Cheetah Vs. Leopard: What’s the Difference?

Both cheetahs and leopards belong to what we know as the big cat family. However, it is important to note that these two species of wild cats have significant differences that are not always obvious to the naked eye, especially when seeing them out in the wild. We’ve curated this comprehensive guide to help you distinguish between the cheetah and the leopard, as well as provide you with some more information to help you better understand this majestic species.


Populations of cheetah and leopard can be found in sub-saharan Africa, Asia and some smaller populations exist in the Khorasan province in Iran.


Cheetahs generally roam around large expanses of land, where prey is in abundance. This includes, semi-desserts, thick bush and flat grasslands. They are also very good climbers and occasionally drag their prey up the bark of a tree to feed without any interruptions. A cheetah’s territory can be quite expansive, occasionally overlapping with that of another cheetah or a lion.


Leopards can be found roaming in grasslands, plains, deserts and thick bush. Just like the cheetah, they too enjoy occupying expansive territory, which often overlaps with other leopards in the area. The leopard is also one of the more adaptable cats, especially when habitats change or they need to move to new territory which differs from the terrain they are use to. In fact, leopards move to more places than any other wild cat.

Social Behavior


The cheetah lives in three main social groups, females and their cubs, solitary males and male coalitions. The female cheetah lives a very nomadic life. On an African safari, you may see a female and her cubs wandering through the savannah plains in search of prey. Wheras males are more relaxed and inactive, especially after a hunt. Female cheetah give birth to two-four cubs after a gestation period of 92-95 days. The cubs are born with their eyes shut and they remain closed for a duration of 10 days. When the cubs are six weeks old, they begin to follow their mother around and feed from her kills. From this moment on, the mother and cubs are inseparable until weaning.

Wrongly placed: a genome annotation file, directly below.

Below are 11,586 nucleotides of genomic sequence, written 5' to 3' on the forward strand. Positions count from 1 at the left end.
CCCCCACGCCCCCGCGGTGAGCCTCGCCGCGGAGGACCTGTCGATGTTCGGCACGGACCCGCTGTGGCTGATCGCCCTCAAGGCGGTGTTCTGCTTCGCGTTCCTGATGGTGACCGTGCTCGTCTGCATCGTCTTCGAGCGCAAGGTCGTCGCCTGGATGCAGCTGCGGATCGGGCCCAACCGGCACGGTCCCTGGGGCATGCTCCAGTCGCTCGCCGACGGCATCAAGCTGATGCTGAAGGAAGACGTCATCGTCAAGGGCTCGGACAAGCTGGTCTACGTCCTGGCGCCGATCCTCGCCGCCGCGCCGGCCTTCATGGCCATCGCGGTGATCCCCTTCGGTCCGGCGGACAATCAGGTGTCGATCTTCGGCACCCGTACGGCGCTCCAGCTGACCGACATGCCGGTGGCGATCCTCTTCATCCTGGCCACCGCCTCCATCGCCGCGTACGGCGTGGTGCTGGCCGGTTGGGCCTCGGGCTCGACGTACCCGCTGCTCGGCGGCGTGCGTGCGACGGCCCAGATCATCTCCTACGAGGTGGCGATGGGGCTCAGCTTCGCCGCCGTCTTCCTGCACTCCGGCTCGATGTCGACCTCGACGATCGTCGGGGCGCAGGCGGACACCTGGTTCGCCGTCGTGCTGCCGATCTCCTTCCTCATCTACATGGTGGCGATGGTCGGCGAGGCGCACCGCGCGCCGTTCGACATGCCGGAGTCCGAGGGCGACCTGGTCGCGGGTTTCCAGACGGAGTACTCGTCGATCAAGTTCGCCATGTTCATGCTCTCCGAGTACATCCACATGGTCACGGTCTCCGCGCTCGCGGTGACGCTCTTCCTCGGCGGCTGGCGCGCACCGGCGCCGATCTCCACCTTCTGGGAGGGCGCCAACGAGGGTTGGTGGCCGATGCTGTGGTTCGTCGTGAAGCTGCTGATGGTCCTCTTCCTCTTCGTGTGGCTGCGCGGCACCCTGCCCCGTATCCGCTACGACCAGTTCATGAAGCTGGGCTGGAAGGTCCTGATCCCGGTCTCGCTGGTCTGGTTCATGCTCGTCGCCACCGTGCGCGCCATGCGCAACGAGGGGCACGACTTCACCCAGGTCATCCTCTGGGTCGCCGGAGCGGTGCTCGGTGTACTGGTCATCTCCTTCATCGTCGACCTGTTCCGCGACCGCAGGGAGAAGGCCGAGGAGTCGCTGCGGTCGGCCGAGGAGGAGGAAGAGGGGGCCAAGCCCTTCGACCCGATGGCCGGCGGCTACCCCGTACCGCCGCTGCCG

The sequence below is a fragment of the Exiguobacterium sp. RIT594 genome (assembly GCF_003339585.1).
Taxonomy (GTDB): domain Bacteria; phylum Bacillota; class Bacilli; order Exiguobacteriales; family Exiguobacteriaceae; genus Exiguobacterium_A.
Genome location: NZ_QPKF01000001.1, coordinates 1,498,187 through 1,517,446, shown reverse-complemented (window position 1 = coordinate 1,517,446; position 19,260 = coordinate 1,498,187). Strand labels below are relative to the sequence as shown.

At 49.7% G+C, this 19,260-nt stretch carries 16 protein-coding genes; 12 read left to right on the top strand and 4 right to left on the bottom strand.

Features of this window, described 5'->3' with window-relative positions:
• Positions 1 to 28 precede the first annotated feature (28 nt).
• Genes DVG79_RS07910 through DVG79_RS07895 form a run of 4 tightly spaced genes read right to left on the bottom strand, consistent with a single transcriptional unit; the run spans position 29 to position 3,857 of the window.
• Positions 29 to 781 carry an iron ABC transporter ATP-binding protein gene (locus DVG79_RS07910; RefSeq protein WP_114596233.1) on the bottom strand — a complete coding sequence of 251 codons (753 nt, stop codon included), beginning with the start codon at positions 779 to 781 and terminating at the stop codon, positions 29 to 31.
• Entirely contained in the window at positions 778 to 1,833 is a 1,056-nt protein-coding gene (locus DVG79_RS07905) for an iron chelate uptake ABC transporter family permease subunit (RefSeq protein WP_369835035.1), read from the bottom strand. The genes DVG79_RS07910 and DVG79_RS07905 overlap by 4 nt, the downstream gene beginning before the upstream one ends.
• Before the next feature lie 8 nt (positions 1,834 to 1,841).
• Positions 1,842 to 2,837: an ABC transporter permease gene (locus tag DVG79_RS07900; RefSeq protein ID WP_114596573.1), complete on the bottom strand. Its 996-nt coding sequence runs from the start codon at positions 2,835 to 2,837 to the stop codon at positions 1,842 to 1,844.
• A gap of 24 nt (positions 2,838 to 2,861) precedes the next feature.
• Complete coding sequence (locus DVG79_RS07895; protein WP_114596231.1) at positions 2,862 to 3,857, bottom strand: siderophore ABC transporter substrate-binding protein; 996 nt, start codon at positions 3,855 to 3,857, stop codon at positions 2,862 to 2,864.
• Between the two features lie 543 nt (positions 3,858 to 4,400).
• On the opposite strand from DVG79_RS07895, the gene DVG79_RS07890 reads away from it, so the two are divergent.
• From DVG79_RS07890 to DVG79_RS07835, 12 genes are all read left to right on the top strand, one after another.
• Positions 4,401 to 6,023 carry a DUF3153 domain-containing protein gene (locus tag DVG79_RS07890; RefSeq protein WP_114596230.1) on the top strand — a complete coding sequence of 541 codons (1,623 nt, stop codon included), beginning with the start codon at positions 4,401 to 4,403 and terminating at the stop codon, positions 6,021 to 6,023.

A group of cheetahs on a rock in Africa

When her cubs are between 16 and 24 months old, the mother will abandon them; she is generally pregnant again at this point and will just depart or drive them away, letting her pups to fend for herself. The cubs are still poor hunters at this age and will keep together until the female cubs attain sexual maturity at two and a half to three years. They will abandon their siblings and embark on their solitary journey.


Leopards are solitary species, who rarely spend time with other leopards, except for mating and raising their young. Leopards have several partners and breed all year; females attract possible mates by releasing pheromones. Females generally give birth to two to four cubs following a 96-day gestation period and have a litter every 15 to 24 months.

Leopard cubs are born weighing about two pounds and spend the first week of life with their eyes closed. Cubs start walking at two weeks old, leave the den around seven weeks, and are weaned by three months. The cubs will live with their mom for around two years, during which time they will learn to hunt. They will leave their mother’s side and live alone only when they can hunt for themselves.

Hunting Behavior

Despite the fact that the cheetah and leopard prey on similar species, their hunting techniques are vastly different.


Cheetahs are considered to be crepuscular hunters because of their tendency to hunt at dawn and at dusk. Research suggest that cheetahs prefer hunting during the day because of the scarcity of nocturnal predators. Cheetahs follow their prey as closely as possible before launching into a high-speed chase. They often trip their prey with their dew claw and then strangle it around the neck.

Cheetahs never return to a kill and only consume fresh flesh; they are not scavengers either. When they are are sick or injured and are unable to hunt, they will starve to death.


The leopard hunts in ambush. They hunt largely at night and utilise their keen vision and hearing to locate prey. They are also very good stalkers and rely on the element of surpise and their agility to capture their prey with their powerful foreclaws. They aim to kill by grabbing their prey around the head or neck.